Marshall County Commissioner Kevin Spraggs was again the sole vote in opposition of the updated ordinance imposing a $7 monthly fee on electric boxes to fund a $1.9 million annual Marshall County E-911 budget; the vote on the second reading of the measure passed 3-1 during last week's meeting with all other voting members of the Marshall County Fiscal Court voting in favor.
Marshall County Attorney Jason Darnall told The Tribune-Courier following the first reading of the updated ordinance in Oct. this ordinance will replace the first ordinance assessing the fee for funding of E-911, passed in Aug.
The most notable change reflected in the second version is to the section which outlines compensatory requirements, which initially stated if retaining 3% of the funds collected did not adequately cover the cost of the collections process the electric companies could request an alternative compensation agreement. The newest version states the electric companies may petition the fiscal court for additional withholdings. In order to receive the additional withholdings, the electric companies would have to provide supporting evidence and the fiscal court "may agree" to it after determining the 3% doesn't provide full compensation.
Following the first reading of the new ordinance, Jackson Purchase Energy Vice President of Human Resources and Communications Scott Adair told The Tribune-Courier this process essentially allows the fiscal court to set a rate and rate structure for the electric companies, which is the crux of their issue with the fee structure.
"Our regulatory authority is the Public Service Commission and we have to appeal to them to set our rates, but this would essentially allow Marshall County to set our rates for us and, we would also have a different rate structure for Marshall County than we would for any of the other counties we serve," he explained.
"Private organizations collecting for a government, that's not right," he added. "We support the fact that 911 needs to be better funded; we agree with that, we just think there's a better way and if you can pay administrative costs one time and get the same product it just makes more sense. This way doesn't make sense. This is just the wrong way to do it."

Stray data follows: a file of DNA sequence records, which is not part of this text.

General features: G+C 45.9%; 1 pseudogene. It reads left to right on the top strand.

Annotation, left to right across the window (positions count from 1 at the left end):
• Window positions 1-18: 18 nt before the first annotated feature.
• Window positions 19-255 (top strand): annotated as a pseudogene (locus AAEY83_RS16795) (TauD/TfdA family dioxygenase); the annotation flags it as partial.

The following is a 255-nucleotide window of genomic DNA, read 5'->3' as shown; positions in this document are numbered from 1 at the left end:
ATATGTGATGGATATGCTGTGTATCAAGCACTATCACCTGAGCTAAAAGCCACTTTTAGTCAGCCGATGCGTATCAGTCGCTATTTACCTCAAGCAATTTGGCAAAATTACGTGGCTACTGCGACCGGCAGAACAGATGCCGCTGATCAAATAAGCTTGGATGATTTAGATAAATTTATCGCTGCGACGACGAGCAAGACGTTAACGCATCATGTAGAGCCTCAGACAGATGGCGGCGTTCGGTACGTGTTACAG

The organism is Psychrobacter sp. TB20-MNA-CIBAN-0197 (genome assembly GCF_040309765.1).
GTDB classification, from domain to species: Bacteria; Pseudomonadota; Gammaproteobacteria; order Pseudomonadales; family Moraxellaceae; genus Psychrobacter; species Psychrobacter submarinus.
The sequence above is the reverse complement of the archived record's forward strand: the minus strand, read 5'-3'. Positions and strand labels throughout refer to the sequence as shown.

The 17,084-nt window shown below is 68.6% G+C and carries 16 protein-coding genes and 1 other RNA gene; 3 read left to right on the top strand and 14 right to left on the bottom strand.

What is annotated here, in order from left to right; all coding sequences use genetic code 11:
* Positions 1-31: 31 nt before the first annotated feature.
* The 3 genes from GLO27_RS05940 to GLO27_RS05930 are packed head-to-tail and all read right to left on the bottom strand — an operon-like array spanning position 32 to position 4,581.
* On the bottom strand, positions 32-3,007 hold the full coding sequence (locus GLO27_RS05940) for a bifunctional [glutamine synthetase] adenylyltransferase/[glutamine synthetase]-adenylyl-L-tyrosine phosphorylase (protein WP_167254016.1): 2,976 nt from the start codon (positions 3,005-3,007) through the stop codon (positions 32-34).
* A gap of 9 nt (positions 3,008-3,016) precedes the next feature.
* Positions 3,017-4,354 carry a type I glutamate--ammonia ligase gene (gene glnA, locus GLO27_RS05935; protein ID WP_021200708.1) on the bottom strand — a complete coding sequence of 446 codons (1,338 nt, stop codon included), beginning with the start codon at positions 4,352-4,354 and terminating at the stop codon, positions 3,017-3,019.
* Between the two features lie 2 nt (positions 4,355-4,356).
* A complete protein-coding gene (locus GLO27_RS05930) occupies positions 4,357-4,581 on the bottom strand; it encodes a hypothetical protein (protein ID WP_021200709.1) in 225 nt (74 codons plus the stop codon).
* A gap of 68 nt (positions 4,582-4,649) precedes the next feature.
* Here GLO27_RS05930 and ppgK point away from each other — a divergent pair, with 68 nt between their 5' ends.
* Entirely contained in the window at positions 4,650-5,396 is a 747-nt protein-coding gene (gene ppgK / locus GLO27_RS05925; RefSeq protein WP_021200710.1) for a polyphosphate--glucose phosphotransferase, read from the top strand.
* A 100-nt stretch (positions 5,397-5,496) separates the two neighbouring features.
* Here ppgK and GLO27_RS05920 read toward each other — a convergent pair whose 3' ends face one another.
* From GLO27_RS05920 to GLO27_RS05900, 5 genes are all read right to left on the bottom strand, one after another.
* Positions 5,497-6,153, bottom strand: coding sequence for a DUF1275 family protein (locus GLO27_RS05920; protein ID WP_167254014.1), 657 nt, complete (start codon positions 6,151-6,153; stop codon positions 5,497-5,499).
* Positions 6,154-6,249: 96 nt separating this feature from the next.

The county remains unable to collect the fee as the federal judge presiding over the lawsuit filed by West Kentucky Rural Electric Cooperative Corporation (WKRECC) and Jackson Purchase Energy Corporation (JPEC) against the fiscal court ordered no enforcement of the fee, pending further action by the court.
The agreed order entered by Senior Judge Thomas B. Russell with the U.S. District Court Western District of Kentucky in Paducah on Sept. 27 remains the most recent action in the lawsuit case.
The suit was filed on Sept. 4 by Edward T. Depp and R. Brooks Herrick of Dinsmore & Shohl, LLP of Louisville, representing both WKRECC and JPEC, taking a number of issues with the ordinance imposing the $7 monthly fee on electric bills to fund Marshall County 911. The attorneys contend the ordinance violates the United States Constitution and the Kentucky Constitution, is unenforceable due to being vague and uncertain and impermissibly infringes upon the regulator authority of the Tennessee Valley Authority (TVA) and Kentucky Public Service Commission (PSC).
On Aug. 26, a split vote of 3-1 during a special-called meeting approved imposing the $7 fee on electric boxes as well as E-911's departmental budget in excess of $1.9 million. Spraggs offered the sole vote in opposition of both the budget and the fee; his motion for imposing a $5 monthly fee died after never receiving a second.
The $7 monthly fee is set to fund the $1.9 million annual Marshall County E-911 budget, which county officials have said won't go into effect until/if the collections of the fee begins.
Spraggs voted in opposition of the fee and the 911 budget, expressing concern both were in excess of what was needed. Commissioners Monti Collins and Justin Lamb, along with Marshall County Judge-Executive Kevin Neal, voted in favor of both.
During that meeting, WKRECC President and CEO David Smart and his legal counsel, Greg Carter, as well as JPEC President and CEO Greg Grissom spoke again in opposition to the measure saying it was not their place as private entities to collect fees for a governmental agency and reminding the court they would have no authority to penalize non payment. During the first reading of the ordinance imposing the fee on Aug. 6, Smart, Carter and Grissom also advised the fiscal court members their boards had passed resolutions in opposition to collection of such a fee and they had been authorized to seek any legal action necessary to oppose it if necessary.
In other business:
• Bonita Walker, a Marshall County landowner, spoke for approximately half an hour about ongoing issues with trespassers on her property and said the ATV/UTV riders destroying crops was no different than if they rode through retail stores. She told the fiscal court she didn't feel as if the dispatchers at 911 took her seriously when she called to report trespassers and doesn't feel as if the deputies respond in a timely manner. Marshall County Judge-Executive Kevin Neal suggested she take the matter to a judicial court. Darnall reminded her they have at least one case pending against one of the people who has trespassed and criminal matters take time to resolve and prosecute.
• The fiscal court members met in executive session to discuss litigation and personnel; there were no announcements made when they returned to regular session.